The above position was first published as No. 13 by J. P. Reed, in the American Checker Review, Mar. 1889. The terms were "Black to Move and White to Draw." The following note was added: "We desire our Lynx-eyed friends to give this position careful attention and find a flaw, if possible. We found no answer.

E. McMillan gave the above play in No. 3847 in the Melbourne Weekly Times, July 25, 1936. It was submitted to correct Problem No. 19 in the Third American Tourney Book.

Compare Note C to Wray's Position, Page 55.

Sturges

18-14, 25-22, 14-10, 22-18, 10-6. Drawn

Game: 9-14, 22-17, 11-15, 23-19, 8-11, 25-22, 11-16, 24-20, 16-23, 27-11, 7-16, 20-11, 5-9, 26-23, 3-7, 28-24, 7-16, 24-20, 16-19, 23-16, 12-19, 17-13 4-8 20-16, 8-11, 16-7, 2-11, 22-17, 19-23, 29-25, 11-15, 31-26, 14-18, 26-19, 15-24, 17-14, 10-17, 21-5, 18-23, 25-21, 24-27, 21-17, 27-31, 30-25, 31-26, 32-28, 23-27, 25-21, 26-23, 17-14, 23-18, 14-9, 6-10, 9-6, 10-14, 6-2, 18-15, 2-7, 15-10, 7-11, 10-6, 28-24, 27-31, 24-19, 31-27, 19-16, 27-23, 16-12, 23-18, 12-8-A, 14-17, 21-14, 18-9, 8-3, 9-14, 11-7, 6-2, 7-10, 14-7, 3-10, 2-6, 10-7, 6-2, 7-11, 2-6, 11-16, 6-2, 16-19, 2-6, 19-23, 6-2, 23-18, 2-6. Same as above at end. J. Murray.

A---The above started as Game No. 778, Draughts World, Vol. 10, 1897. It was brought to this point through play by Messrs. Veal, Thirkell and Ferguson. Then came James Murray, Vol. 12, Problem 666, and continued to draw as above.

Position from game has a man on 1 instead of a King as in diagram, but play is the same. The above position is No. 23, in Sturges' Critical Positions, 1808.

Compare to Payne's, with the man on 13 a King, it wins, see Page 20.

Avoiding Payne's Draw

26-31, 25-22, 31-27, 14-10, 27-24, 10-14, 24-20, 14-10, 23-19, 10-14, 19-15, 22-25, 20-16, 25-22, 16-12, 22-25, 12-8, 25-22, 8-3, 14-9, 15-10. Black Wins.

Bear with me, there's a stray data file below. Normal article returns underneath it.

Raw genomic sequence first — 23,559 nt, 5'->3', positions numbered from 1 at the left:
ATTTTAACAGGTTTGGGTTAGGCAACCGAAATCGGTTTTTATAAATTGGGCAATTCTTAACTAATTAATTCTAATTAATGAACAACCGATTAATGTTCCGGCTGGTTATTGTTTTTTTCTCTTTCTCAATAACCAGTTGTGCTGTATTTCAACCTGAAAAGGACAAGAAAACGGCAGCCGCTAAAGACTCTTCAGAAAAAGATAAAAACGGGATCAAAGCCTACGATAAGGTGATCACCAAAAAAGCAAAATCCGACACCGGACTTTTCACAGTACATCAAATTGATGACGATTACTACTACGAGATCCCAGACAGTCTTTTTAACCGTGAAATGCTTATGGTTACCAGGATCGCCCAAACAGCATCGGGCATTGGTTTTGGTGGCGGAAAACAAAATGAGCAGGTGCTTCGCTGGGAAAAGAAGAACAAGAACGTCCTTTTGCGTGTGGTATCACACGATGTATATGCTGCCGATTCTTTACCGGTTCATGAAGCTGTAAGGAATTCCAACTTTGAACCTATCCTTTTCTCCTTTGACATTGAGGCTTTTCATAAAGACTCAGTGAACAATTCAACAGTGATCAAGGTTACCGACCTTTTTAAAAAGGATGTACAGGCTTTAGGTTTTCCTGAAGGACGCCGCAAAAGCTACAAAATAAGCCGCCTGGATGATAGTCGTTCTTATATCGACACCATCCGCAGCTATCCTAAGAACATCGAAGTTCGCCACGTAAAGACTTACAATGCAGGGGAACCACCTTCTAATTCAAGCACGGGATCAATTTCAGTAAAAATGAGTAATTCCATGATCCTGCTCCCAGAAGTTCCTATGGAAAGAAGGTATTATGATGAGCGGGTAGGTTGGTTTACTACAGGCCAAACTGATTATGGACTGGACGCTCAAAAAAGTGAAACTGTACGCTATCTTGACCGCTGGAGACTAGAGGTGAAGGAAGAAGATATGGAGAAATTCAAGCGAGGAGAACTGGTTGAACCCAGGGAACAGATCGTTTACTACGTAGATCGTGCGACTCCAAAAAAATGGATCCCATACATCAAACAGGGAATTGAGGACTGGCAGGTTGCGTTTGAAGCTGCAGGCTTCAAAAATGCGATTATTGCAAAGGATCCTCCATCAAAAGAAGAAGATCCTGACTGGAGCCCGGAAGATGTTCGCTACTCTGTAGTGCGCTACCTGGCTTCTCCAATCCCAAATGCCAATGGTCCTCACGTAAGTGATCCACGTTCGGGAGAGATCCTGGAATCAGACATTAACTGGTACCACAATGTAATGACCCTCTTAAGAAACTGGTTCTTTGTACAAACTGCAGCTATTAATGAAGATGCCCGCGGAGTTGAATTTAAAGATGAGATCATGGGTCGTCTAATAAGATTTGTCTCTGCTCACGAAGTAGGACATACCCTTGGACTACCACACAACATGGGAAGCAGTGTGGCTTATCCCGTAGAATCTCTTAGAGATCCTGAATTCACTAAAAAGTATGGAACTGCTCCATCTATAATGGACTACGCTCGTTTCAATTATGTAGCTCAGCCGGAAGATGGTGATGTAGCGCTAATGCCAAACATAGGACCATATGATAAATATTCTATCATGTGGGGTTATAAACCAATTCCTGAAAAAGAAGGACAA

Game: 11-15, 22-18, 15-22, 26-17, 12-16, 17-14, 9-18, 23-14, 10-17, 21-14, 6-9, 30-26, 9-18, 26-23, 1-6, 23-14, 6-9, 24-19, 16-23, 27-18, 8-11, 31-26, 3-8, 32-27, 11-15, 18-11, 8-15, 26-23, 9-18, 23-14, 2-6, 27-23, 15-18, 23-19, 18-23, 19-15, 23-26, 25-22, 26-30, 22-18, 30-26, 28-24, 26-22, 15-10, 22-15, 10-1, 15-18, 24-19, 18-9, 19-16, 7-10, 16-11, 9-14, 11-7, 10-15, 7-2, 14-10, 2-6, 4-8, 29-25, 8-11, 25-22, 10-7, 6-2, 15-19, 22-18, 5-9, 1-6, 9-13, 18-14, 19-24, 6-10, 7-3, 14-9, 24-28, 10-14, 28-32, 9-6, 11-16, 6-1, 3-8, 1-6, 8-11, 6-10, 16-19, 2-6, 19-23, 6-9, 32-27, 9-6, 23-26, 14-18, 26-31, 18-22, 27-23, 10-14, 11-15, 6-1, 23-26, 22-25, 31-27, 14-10, 15-6, 1-10, 27-23, 10-14. Forms above position, with man on 26 a king. R. Martins vs. J. Wyllie, Game No. 31, in their match of 1867.

The above setting was given as position No. 69, in the Draught Board, January 1, 1870. It was given to correct the above game which was left as drawn. In the game the man on 26 is a king, but the play is the same.

"Pushing a Bit of Wood!" How many times does one hear the question asked, 'What delight do you find in pushing a Bit of Wood over Black and White Squares?' The happiness and pleasure found therein is that in moving forward one of these little discs we see stratagems, ruses, and combinations sometimes marvellous, and which it is impossible for you to perceive, you who do not understand the game, or are a novice at it. To comprehend it, to love and admire it, one must attain a certain degree of skill at the game.

Editor's Note: Apologizing for past failings, in this article we've been careful to distinguish what we mean by Payne's Draw. Here, we refer to Payne's Single Corner Draw, which is often just called Payne's Draw, not to be confused with Payne's Double Corner Draw, which was covered in a previous lesson.

02/18/06 - Category: Problems - Printer friendly version